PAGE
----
Don’t forget the behemoth: Facebook.  Superficially, each platform is suited to different modes of information, and so they cause people to interact differently even with identical content.  The same people can follow me on each platform but expect a different level, or style, of engagement from each.  For example, I’ve found that the casual thoughts I tend to Tweet don’t go over quite as well on Facebook or Tumblr (Twitter being a space for short, subtle observations), and the images I share aren’t generally as effective on Twitter as opposed to a visually-rich platform like Tumblr.

To a large extent proliferating out onto multiple social networks is an effort to be seen and read by as many people as possible, what is your motivation behind gaining an audience?

Networking and name recognition has never been a goal of mine, and it still isn’t.  Primarily, I enjoy the process of communication and I enjoy aspects of the different ways of interacting that each of the these platforms provides.  Ultimately, I see some value in sharing my thoughts and creations in this way.  There are still more platforms for me to try and still others I’ve determined aren’t as useful.  However, I think one ought to use these tools responsibly because drowning in the deep end of narcissism is easy.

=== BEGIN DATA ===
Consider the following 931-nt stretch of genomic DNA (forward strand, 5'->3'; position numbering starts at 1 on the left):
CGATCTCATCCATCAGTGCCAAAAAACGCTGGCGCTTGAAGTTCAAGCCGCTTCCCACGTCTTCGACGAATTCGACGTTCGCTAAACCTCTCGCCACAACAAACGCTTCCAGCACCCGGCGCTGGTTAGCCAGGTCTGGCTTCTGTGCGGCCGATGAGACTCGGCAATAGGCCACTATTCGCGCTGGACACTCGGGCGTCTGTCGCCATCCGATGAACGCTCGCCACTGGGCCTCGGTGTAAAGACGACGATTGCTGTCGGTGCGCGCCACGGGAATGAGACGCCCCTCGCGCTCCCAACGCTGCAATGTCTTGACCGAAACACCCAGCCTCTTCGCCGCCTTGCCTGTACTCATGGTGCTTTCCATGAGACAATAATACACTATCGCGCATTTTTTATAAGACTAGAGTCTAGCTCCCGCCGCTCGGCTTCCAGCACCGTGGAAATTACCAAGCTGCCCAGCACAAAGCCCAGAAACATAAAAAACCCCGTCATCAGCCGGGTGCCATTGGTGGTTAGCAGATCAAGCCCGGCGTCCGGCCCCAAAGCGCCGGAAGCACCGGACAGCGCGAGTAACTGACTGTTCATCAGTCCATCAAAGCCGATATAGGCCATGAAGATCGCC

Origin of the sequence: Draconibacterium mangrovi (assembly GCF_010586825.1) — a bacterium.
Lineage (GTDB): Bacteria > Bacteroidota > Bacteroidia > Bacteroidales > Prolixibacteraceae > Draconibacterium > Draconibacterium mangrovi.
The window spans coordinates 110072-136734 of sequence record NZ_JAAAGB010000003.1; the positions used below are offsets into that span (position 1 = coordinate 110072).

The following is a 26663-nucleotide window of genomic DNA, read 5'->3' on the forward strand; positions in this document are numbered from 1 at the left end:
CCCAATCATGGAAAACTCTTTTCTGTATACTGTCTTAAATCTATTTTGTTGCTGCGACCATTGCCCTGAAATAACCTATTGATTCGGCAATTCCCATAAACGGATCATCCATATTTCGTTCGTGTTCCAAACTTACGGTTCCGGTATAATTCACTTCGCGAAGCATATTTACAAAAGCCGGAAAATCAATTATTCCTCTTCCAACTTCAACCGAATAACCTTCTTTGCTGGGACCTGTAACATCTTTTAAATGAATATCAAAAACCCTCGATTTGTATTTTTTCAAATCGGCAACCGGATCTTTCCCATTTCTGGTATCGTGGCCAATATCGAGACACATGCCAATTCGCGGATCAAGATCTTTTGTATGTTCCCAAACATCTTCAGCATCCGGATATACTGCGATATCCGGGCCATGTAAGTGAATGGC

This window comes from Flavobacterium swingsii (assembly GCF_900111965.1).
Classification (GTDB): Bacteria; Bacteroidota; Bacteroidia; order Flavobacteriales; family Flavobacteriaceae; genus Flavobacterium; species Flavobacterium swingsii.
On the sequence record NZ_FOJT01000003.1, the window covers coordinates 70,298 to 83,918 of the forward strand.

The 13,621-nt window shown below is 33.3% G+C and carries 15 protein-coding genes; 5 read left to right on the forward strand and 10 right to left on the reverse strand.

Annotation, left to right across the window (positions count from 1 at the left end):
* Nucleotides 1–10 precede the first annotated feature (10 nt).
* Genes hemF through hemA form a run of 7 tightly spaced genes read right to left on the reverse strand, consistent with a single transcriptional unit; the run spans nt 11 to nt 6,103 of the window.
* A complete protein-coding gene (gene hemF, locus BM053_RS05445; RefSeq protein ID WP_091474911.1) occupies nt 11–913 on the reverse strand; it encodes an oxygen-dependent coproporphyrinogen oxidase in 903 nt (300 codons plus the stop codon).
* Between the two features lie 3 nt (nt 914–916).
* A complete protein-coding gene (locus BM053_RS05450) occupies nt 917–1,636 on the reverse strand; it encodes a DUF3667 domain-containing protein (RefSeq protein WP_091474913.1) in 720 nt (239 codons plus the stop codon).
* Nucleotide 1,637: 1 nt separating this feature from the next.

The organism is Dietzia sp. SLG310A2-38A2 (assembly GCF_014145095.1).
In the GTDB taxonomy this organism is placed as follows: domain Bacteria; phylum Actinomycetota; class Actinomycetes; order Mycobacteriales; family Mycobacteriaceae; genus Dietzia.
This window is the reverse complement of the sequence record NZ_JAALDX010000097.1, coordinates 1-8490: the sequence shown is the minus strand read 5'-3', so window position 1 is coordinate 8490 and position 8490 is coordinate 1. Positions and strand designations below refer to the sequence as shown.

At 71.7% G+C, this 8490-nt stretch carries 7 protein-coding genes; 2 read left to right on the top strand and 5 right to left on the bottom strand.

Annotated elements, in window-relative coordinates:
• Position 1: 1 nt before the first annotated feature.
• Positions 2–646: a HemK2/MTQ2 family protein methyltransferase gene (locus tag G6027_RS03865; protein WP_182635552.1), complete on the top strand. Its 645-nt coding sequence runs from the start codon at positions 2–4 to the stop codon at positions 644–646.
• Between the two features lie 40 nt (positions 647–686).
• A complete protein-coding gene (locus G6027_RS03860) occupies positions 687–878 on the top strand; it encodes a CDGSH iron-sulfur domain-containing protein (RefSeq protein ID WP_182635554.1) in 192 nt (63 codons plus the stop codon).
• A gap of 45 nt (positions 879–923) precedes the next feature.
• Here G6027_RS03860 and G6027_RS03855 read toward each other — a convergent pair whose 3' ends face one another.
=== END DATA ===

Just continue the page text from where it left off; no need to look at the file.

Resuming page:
More and more artists today are putting their work online, do you think an online presence is essential to being a successful (commercially or otherwise) at present?

I doubt it’s essential.  The art world still seems to be dominated by the politics of collecting and selling and the influence of subjectivity from a select few, which still seems to originate in particular real-world, geographic hubs like New York, London, LA, et al.  But I think being technologically-present, -aware, and -fluent will always be useful, especially for communicators such as artists (and especially for emerging artists).

It’s obvious that the Internet is not a fad and that it’s only the most powerful communications tech the world has ever known.  An artist who doesn’t wish to exploit that premise is, for whatever reason, proactively invested in preserving traditions of the past.  That’s their prerogative and I certainly won’t judge them harshly for it; there are good reasons to base one’s practice and the reception of one’s work in the material world.  However, I think the Internet is so pervasive and so utterly powerful that it has become the norm.  To not have a portfolio website and to be a visual artist is to be a kind of “off-grid rebel,” or you’re someone who hasn’t caught-up, or you’re someone who’s made a particular set of choices that exclude the massive elephant in the communications room, or you’re so well-liked by the correct art world elite that you don’t need to do much of anything to assert yourself.